The Nevada Gaming Control Board is to consider Macau casino operator Galaxy Entertainment Group Ltd’s decision to acquire an approximately 4.9 percent stake in Wynn Resorts Ltd, the latter a casino firm operating in and regulated by the U.S. state, reports Bloomberg, citing an email from the Control Board’s chairwoman Becky Harris.
Wynn Resorts is the parent of Macau gaming operator Wynn Macau Ltd.
In Nevada, those owning more than 10 percent of a casino business must meet “suitability” requirements according to the Bloomberg report. Ownership of between 5 percent and just under 10 percent must be reported to the Control Board, according to Bloomberg’s narrative.
The business news outlet said that, although Galaxy Entertainment’s stake fell short of the automatic reporting rule, the Control Board had discretion to scrutinise stakeholders owning under 5 percent of a casino business.
In a Friday statement, Macau’s regulator, the Gaming Inspection and Coordination Bureau, also known by its Portuguese acronym, DICJ, had hinted that Galaxy Entertainment’s move for the Wynn Resorts stake did not breach a local law which says that neither a Macau gaming concessionaire, nor any Macau gaming concessionaire’s shareholder with a stake of 5 percent or more in that business, can control a stake of 5 percent or more in any other local gaming concessionaire, be it directly or indirectly.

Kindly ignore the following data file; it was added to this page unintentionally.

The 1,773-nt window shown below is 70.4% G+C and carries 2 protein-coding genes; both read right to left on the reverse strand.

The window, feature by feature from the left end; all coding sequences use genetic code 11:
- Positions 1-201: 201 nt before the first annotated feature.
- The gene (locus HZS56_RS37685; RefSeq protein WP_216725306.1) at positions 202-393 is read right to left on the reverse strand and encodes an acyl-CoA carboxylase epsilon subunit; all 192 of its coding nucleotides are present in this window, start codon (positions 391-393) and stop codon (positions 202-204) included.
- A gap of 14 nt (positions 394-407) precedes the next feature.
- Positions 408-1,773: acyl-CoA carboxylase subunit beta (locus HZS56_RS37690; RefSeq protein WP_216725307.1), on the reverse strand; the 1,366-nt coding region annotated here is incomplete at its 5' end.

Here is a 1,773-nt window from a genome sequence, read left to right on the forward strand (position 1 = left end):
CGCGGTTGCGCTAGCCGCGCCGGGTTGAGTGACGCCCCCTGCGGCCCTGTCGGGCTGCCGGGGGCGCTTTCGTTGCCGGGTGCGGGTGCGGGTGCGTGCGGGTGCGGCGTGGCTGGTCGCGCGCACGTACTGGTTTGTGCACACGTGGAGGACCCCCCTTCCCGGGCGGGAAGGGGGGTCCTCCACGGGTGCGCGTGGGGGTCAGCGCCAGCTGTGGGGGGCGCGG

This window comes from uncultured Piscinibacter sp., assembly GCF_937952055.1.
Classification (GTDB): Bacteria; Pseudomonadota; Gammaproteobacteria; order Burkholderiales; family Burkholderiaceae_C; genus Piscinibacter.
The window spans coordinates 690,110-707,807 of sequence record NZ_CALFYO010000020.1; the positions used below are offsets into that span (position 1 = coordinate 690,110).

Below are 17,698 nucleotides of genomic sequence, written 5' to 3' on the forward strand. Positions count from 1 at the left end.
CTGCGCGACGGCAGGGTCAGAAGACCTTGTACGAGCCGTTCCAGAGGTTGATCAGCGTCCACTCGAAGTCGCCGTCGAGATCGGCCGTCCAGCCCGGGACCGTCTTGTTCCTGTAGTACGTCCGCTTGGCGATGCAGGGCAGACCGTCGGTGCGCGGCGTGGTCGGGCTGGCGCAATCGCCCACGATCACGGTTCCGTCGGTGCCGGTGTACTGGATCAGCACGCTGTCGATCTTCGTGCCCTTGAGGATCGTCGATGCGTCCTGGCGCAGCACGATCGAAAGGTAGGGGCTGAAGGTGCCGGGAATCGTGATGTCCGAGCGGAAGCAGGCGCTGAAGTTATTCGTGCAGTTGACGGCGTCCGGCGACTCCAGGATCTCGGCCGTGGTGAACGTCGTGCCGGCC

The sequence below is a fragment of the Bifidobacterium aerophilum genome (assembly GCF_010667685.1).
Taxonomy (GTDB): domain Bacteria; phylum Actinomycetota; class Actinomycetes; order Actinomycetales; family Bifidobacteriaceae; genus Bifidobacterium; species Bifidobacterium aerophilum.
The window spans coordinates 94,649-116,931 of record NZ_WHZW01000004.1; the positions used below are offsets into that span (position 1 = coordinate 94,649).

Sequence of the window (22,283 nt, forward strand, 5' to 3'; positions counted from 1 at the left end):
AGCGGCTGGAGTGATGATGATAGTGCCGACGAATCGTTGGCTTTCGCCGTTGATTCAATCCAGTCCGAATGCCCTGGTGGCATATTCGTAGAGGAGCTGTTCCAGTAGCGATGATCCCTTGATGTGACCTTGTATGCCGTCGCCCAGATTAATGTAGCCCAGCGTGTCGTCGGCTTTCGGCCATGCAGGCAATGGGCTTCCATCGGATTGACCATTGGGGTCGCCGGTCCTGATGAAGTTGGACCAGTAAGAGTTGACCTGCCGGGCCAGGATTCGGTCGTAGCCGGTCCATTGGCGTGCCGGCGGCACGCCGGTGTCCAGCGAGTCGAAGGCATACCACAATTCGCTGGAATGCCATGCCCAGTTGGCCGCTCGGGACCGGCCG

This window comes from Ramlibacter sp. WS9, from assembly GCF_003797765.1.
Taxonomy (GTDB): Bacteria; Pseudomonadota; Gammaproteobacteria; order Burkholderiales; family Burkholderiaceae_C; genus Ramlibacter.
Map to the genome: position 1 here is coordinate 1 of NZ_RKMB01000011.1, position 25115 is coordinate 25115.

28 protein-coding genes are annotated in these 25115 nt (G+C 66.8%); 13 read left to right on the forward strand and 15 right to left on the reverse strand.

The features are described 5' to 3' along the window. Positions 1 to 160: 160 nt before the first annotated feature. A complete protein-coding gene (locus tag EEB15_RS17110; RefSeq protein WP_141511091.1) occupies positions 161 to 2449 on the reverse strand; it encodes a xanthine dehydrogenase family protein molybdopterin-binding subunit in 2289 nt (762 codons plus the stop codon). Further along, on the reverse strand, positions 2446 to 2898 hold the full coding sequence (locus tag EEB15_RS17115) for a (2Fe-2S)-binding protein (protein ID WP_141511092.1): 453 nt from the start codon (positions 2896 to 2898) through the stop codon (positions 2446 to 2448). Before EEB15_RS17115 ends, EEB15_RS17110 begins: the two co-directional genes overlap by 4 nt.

The acquisition of Galaxy Entertainment’s stake coincides with the exit of Wynn Resorts’ founder and former chairman and chief executive Steve Wynn as a shareholder of that group; a process that began with his resignation in early February following allegations of sexual misconduct.
Wynn Macau Ltd said in its annual report filed with the Hong Kong Stock Exchange on Friday: “The resulting controversy related to Mr Wynn and his separation from the group could significantly harm our business in numerous ways, including in ways that we cannot predict. The DICJ, our gaming regulator in Macau, is monitoring and reviewing the situation, and we are cooperating. Additional allegations have been and may in the future be asserted against Mr Wynn.”
In other developments, on Friday the Wynn Macau board declared a special dividend of HKD0.75 (US$0.0956) per share payable to shareholders whose names appear on the register of members on April 16, 2018. The firm did not pay a special dividend in 2017.
Analysts DS Kim and Sean Zhuang of JP Morgan Securities (Asia Pacific) Ltd said in a Sunday note on Wynn Macau Ltd: “Including its interim [dividend] (HKD0.21), this represents a 134 percent payout and a 3.5 percent yield. Going forward, we forecast its dividend to grow at 20 percent-plus every year, suggesting its dividend yield can rise to over 6 percent by financial year 2020.”
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